The contradiction lies in the Bible truth that if the Almighty Father is the one who is above all – whether one believes this is in a literal sense or only in an hierarchal sense, should not the very spirit of a person at the very least be equal (usually considered greater) to the person it is a spirit of – even in an hierarchal sense?

 

This is because most people today believe that the spirit of a person is actually greater than the person. To them, it is what truly matters and is what is eternal and life. In fact, this is probably what most Trinitarians believe, but because they never stop to think about what a Trinity doctrine actually means, they do not see that their own beliefs about a spirit requiring a spirit where a person's spirit is considered greater, contradicts the Trinity doctrine. But yet a Trinity doctrine accepts the Holy Spirit to be the spirit of God, but “plays a role” that is essentially third in rank.

 

However, it is this belief that man is composed of both body and an eternal spirit that is at fault to begin with, because it likewise is not true. And yes, this was also pushed onto the masses by the same people who say that one equals three and the Almighty holy spirit needs another spirit person. Chaos must follow if lies are piled atop of lies.

 

The Bible tells us God breathes life into us and we only become a living being when His breath is combined with our body:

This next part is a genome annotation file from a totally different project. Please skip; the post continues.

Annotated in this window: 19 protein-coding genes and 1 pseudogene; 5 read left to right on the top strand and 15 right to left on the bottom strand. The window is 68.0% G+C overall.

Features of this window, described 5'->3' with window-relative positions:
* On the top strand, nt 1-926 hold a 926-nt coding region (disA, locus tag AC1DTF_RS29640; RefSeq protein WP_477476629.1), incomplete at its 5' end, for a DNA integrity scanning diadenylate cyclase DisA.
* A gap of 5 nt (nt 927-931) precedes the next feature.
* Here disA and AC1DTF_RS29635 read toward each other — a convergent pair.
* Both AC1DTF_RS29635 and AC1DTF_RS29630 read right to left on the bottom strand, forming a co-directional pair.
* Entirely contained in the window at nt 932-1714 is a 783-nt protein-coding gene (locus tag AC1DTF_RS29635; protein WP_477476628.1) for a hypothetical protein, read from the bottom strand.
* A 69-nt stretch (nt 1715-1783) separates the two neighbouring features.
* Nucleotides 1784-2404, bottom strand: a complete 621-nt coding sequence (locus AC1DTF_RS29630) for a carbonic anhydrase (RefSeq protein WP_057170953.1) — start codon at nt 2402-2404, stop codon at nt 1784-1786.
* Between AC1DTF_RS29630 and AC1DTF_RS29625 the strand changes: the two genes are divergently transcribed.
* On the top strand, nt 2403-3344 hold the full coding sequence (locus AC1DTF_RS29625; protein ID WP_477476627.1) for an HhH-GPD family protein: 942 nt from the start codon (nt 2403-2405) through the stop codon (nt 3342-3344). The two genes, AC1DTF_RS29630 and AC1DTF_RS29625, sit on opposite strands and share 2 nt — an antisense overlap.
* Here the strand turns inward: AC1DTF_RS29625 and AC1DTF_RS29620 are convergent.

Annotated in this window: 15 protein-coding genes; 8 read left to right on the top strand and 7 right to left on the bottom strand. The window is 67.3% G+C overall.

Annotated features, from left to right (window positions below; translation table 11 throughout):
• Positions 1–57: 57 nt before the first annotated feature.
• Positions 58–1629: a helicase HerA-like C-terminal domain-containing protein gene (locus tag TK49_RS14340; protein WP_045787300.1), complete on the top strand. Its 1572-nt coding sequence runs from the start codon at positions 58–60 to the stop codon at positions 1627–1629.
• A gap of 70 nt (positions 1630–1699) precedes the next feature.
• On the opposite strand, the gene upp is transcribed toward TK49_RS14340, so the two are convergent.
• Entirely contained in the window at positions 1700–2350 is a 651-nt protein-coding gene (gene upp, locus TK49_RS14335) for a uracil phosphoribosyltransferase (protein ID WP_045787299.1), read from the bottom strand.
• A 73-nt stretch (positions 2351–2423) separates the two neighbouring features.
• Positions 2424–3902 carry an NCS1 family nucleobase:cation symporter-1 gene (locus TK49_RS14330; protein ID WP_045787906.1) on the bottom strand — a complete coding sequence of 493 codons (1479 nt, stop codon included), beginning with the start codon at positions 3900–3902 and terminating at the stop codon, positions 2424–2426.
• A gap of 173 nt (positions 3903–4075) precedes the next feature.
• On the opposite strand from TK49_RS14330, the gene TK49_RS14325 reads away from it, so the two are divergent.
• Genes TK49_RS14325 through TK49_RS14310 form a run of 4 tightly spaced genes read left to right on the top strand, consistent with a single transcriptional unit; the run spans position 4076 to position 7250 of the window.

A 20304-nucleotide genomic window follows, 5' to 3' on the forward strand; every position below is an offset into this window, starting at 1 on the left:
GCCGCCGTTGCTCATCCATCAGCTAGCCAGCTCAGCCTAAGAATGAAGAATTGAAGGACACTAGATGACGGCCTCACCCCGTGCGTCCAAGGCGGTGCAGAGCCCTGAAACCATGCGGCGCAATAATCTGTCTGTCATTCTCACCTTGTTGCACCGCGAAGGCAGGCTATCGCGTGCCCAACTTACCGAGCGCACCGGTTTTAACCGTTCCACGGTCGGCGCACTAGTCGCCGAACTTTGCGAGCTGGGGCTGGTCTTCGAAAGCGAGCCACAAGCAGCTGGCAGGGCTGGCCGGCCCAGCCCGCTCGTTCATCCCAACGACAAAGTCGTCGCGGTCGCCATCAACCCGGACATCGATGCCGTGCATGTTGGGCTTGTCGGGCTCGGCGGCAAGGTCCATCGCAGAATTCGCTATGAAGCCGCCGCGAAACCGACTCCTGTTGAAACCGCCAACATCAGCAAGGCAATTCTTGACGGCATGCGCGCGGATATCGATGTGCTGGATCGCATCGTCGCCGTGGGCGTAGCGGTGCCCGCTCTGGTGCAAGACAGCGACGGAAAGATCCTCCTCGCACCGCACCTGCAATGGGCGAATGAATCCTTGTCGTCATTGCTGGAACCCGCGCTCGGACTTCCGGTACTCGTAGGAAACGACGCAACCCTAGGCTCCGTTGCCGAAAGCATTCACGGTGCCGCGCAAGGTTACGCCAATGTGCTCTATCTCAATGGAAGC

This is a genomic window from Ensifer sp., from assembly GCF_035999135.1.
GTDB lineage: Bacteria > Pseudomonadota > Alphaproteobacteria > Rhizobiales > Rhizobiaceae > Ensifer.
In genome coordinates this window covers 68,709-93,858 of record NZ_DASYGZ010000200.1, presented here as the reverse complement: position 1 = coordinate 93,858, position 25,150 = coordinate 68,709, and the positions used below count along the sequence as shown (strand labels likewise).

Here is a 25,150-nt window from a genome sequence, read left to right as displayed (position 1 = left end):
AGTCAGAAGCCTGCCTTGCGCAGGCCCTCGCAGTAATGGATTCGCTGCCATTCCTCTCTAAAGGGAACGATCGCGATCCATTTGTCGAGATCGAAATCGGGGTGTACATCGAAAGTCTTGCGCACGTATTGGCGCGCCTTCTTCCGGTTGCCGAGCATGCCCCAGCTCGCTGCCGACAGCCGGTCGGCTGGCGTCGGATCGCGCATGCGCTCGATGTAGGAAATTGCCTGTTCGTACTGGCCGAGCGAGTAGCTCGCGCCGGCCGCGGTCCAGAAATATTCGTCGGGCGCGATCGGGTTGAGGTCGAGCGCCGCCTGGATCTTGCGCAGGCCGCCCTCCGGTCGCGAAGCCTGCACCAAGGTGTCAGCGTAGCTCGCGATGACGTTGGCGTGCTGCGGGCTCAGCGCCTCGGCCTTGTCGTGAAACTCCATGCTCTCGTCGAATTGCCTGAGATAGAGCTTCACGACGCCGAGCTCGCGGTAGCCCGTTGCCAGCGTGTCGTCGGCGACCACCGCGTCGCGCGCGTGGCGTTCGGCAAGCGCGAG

Genesis 2:

7  And the LORD God formed man of the dust of the ground, and breathed into his nostrils the breath of life;

   and man became a living being.   (NKJV)

 

 

So the formula is:

 

SPIRIT (BREATH) + BODY = A LIVING SOUL (A LIVING BEING)

 

Where does the Bible say God gives us an eternal spirit to combine with our fleshly bodies to become a living being? Is that not redundant as an eternal spirit is already a living being? It is this false belief about what death is and equating the breath of life to a spirit being that creates many disastrous effects for all peoples, and also the horrendous lie that God Himself – the Almighty spirit, likewise needs a spirit. Please see the articles section: ‘Truth about Death’ for more information.

 

So whichever way a Trinity doctrine tries to make the Almighty spirit – the father of the Lord Jesus Christ, have or even need another holy spirit person beside Himself (as if He was not already self-sufficient as the Almighty – note that the Almighty means one above all who needs nothing), a Trinity doctrine does not use sound logic. But the lack of logic is due to the simple truth that no one can explain what is patently false.

 

Of course, this is all moot if we simply listen to what the Bible teaches. A non-spirit being (man) requires the breath of life and a body in unison to be alive – to become a living soul. The Bible does not say in this case that a spirit is already a living soul without the body.

 

As for a spirit being which is what God is (the Almighty spirit being no less), a Trinity doctrine ignores the most basic argument of all: How could a spirit have a spirit person or even require one?